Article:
We are independent & ad-supported. We may earn a commission for purchases made through our links.
Advertiser Disclosure
Our website is an independent, advertising-supported platform. We provide our content free of charge to our readers, and to keep it that way, we rely on revenue generated through advertisements and affiliate partnerships. This means that when you click on certain links on our site and make a purchase, we may earn a commission. Learn more.
How We Make Money
We sustain our operations through affiliate commissions and advertising. If you click on an affiliate link and make a purchase, we may receive a commission from the merchant at no additional cost to you. We also display advertisements on our website, which help generate revenue to support our work and keep our content free for readers. Our editorial team operates independently of our advertising and affiliate partnerships to ensure that our content remains unbiased and focused on providing you with the best information and recommendations based on thorough research and honest evaluations. To remain transparent, we’ve provided a list of our current affiliate partners here.

What is an Echidna?

Tricia Christensen
By
Updated Jun 04, 2024
Our promise to you
All Things Nature is dedicated to creating trustworthy, high-quality content that always prioritizes transparency, integrity, and inclusivity above all else. Our ensure that our content creation and review process includes rigorous fact-checking, evidence-based, and continual updates to ensure accuracy and reliability.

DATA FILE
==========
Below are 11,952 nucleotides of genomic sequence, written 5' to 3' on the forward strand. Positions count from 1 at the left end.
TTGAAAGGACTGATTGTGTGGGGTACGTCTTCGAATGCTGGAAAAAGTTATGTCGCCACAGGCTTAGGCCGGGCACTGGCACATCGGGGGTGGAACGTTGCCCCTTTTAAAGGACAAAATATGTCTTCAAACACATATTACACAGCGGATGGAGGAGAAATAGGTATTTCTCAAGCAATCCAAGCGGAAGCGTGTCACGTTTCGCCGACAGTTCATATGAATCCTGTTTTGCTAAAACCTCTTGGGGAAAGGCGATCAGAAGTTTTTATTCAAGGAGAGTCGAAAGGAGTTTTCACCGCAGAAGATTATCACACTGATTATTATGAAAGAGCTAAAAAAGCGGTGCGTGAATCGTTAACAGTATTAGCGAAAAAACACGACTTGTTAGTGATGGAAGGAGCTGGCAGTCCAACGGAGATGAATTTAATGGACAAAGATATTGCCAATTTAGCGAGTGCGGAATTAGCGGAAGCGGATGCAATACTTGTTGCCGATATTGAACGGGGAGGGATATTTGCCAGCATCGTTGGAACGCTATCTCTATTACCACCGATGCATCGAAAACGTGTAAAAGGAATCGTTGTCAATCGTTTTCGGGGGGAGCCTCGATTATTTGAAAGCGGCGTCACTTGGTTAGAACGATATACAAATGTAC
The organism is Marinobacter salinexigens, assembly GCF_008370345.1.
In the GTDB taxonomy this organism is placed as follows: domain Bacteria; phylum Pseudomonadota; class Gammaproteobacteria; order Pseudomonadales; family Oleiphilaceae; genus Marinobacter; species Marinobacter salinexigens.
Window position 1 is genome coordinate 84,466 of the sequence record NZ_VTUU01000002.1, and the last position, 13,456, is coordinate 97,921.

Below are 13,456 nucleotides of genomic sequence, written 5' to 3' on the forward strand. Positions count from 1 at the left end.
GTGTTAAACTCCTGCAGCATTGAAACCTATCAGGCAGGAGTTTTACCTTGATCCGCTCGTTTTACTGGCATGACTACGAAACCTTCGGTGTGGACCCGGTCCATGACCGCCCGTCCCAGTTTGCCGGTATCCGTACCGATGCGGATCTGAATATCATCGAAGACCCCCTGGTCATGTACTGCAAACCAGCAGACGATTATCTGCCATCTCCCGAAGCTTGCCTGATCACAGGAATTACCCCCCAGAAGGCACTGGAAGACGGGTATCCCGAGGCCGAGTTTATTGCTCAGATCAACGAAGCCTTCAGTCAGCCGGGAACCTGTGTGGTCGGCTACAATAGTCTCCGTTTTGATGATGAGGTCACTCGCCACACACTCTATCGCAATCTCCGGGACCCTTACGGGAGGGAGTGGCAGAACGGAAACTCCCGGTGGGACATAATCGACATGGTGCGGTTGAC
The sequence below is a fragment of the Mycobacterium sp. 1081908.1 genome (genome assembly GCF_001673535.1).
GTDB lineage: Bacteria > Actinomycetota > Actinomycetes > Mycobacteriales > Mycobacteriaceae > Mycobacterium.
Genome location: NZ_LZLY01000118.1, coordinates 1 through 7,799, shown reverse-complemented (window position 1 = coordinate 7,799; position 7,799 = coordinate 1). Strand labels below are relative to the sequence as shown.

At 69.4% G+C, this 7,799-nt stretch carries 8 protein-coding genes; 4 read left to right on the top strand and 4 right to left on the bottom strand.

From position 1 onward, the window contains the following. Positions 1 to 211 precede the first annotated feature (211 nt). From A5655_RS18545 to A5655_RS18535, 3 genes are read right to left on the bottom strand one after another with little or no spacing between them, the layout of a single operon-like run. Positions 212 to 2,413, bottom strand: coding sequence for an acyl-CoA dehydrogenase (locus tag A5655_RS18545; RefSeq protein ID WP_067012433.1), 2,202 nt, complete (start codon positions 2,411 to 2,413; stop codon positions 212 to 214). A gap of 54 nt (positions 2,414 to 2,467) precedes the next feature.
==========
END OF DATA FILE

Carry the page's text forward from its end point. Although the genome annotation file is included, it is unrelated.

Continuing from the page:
Our Promise to you

Founded in 2002, our company has been a trusted resource for readers seeking informative and engaging content. Our dedication to quality remains unwavering—and will never change. We follow a strict editorial policy, ensuring that our content is authored by highly qualified professionals and edited by subject matter experts. This guarantees that everything we publish is objective, accurate, and trustworthy.

Over the years, we've refined our approach to cover a wide range of topics, providing readers with reliable and practical advice to enhance their knowledge and skills. That's why millions of readers turn to us each year. Join us in celebrating the joy of learning, guided by standards you can trust.

Editorial Standards

At All Things Nature, we are committed to creating content that you can trust. Our editorial process is designed to ensure that every piece of content we publish is accurate, reliable, and informative.

Our team of experienced writers and editors follows a strict set of guidelines to ensure the highest quality content. We conduct thorough research, fact-check all information, and rely on credible sources to back up our claims. Our content is reviewed by subject-matter experts to ensure accuracy and clarity.

We believe in transparency and maintain editorial independence from our advertisers. Our team does not receive direct compensation from advertisers, allowing us to create unbiased content that prioritizes your interests.

The echidna is the only known egg laying mammal aside from the platypus, to which it is somewhat related. They are both from the order Monotremata, though they are very different in type and behavior. There are four species of echidna, all residing in Australia and New Guinea. Three reside exclusive in New Guinea and belong to the Zaglossus genera. These are the Western Long-Beaked, the Sir David’s Long-Beaked and the Eastern Long-Beaked. The fourth species belongs to the tachyglossus genus and is the Short-Beaked Echidna, which resides throughout Australia and on New Guinea.